Public Lecture: Karsten Lichau on ''Secular Emotions without a Secular Body? What we can learn from the history of the minute’s silence''
23 June 2022
Seminargebäude, Room S 403
A ceremony in commemoration of the soldiers killed in World War I, the minute’s silence was introduced in the aftermath of the war, and would soon become established as an important element in 20th century memory cultures. On the one hand, its silent gestures of mourning and reverence built on older cultural traditions, not least those of a religious nature. On the other hand, the minute’s silence transferred these gestures to a secular political sphere, in which they were stripped from their ritual contexts.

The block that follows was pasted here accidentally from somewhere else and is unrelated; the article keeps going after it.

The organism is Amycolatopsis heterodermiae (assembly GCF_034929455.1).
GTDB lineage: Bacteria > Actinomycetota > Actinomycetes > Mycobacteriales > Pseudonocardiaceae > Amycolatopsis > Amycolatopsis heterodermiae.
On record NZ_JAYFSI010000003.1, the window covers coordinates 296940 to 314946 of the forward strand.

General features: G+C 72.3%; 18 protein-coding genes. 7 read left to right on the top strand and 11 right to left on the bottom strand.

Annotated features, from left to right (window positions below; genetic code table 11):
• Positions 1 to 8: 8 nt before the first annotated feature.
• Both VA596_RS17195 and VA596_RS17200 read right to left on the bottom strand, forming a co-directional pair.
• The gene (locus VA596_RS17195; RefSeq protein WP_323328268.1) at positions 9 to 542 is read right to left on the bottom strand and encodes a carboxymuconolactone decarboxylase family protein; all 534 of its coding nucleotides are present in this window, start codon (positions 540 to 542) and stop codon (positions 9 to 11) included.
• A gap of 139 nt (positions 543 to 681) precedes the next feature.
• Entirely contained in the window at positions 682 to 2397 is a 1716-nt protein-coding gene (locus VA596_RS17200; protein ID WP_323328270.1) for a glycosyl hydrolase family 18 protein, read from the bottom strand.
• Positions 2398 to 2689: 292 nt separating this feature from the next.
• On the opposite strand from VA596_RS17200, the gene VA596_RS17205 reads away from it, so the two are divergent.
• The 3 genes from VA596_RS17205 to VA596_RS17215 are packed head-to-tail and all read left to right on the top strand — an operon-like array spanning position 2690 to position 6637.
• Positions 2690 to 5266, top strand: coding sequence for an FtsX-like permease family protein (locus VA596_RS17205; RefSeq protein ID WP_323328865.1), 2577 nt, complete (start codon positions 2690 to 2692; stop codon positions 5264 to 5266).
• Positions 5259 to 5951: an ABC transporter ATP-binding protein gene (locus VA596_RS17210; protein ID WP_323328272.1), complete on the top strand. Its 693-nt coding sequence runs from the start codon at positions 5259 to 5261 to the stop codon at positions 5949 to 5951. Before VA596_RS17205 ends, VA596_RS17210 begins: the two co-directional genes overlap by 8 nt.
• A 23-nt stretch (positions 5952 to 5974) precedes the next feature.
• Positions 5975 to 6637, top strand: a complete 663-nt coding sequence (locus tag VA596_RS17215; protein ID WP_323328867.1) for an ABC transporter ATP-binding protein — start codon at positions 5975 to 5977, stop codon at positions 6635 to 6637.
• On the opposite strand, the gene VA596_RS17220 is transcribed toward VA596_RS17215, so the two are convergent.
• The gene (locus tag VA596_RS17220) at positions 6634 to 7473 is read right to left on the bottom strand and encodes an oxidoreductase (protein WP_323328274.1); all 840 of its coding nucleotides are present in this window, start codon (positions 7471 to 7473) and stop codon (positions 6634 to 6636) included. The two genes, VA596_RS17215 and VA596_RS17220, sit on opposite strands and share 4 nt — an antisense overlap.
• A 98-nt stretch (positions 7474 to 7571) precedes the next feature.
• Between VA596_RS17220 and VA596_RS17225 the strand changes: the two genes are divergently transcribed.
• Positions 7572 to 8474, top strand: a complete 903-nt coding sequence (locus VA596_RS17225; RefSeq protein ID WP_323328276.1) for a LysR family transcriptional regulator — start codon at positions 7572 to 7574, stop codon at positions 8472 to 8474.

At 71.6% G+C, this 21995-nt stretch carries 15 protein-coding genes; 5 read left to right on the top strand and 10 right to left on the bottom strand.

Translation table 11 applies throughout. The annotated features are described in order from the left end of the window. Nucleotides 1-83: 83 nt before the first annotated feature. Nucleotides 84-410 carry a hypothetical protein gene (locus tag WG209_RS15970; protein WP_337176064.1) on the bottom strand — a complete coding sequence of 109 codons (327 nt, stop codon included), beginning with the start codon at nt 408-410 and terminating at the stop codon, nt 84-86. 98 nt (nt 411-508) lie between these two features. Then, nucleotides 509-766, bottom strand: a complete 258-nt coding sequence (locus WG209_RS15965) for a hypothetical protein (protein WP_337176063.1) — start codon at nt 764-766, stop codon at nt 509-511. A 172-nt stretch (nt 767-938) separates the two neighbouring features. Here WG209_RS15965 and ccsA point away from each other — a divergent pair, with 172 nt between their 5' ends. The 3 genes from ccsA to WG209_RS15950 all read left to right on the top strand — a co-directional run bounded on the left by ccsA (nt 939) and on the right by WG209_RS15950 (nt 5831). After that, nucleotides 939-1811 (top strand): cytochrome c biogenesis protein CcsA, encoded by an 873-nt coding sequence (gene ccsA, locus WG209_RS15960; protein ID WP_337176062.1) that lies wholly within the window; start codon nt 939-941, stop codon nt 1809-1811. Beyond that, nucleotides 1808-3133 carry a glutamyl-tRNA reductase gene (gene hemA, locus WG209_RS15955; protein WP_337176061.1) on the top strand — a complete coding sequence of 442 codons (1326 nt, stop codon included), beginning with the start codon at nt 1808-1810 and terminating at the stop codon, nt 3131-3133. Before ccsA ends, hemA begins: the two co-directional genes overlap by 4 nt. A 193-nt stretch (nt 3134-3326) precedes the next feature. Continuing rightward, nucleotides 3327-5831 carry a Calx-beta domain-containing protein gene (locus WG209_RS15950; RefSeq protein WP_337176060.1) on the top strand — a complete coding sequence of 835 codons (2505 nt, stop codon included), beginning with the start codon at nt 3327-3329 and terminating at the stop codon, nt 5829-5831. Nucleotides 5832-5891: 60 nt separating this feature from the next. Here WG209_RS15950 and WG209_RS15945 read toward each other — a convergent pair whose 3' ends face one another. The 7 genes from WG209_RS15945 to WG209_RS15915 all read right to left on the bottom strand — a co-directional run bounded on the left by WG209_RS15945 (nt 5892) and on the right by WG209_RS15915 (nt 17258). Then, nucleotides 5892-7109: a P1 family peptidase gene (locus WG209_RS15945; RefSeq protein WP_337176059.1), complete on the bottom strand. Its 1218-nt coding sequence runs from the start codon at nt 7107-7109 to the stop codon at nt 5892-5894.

In the early years, this situation confronted possible participants with a challenge: they were not familiar with such public display of emotions deemed to belong to the private or religious sphere. The history of the minute’s silence therefore allows us to critically revisit Charles Hirschkind’s reflection on the non-existence of a ‘secular body’. Inquiring into the specific emotions through which actors engaged with the call for silent remembrance, we might find some traces of such a secular body – yet we should shift our perspective in order to grasp the peculiarities of its existence.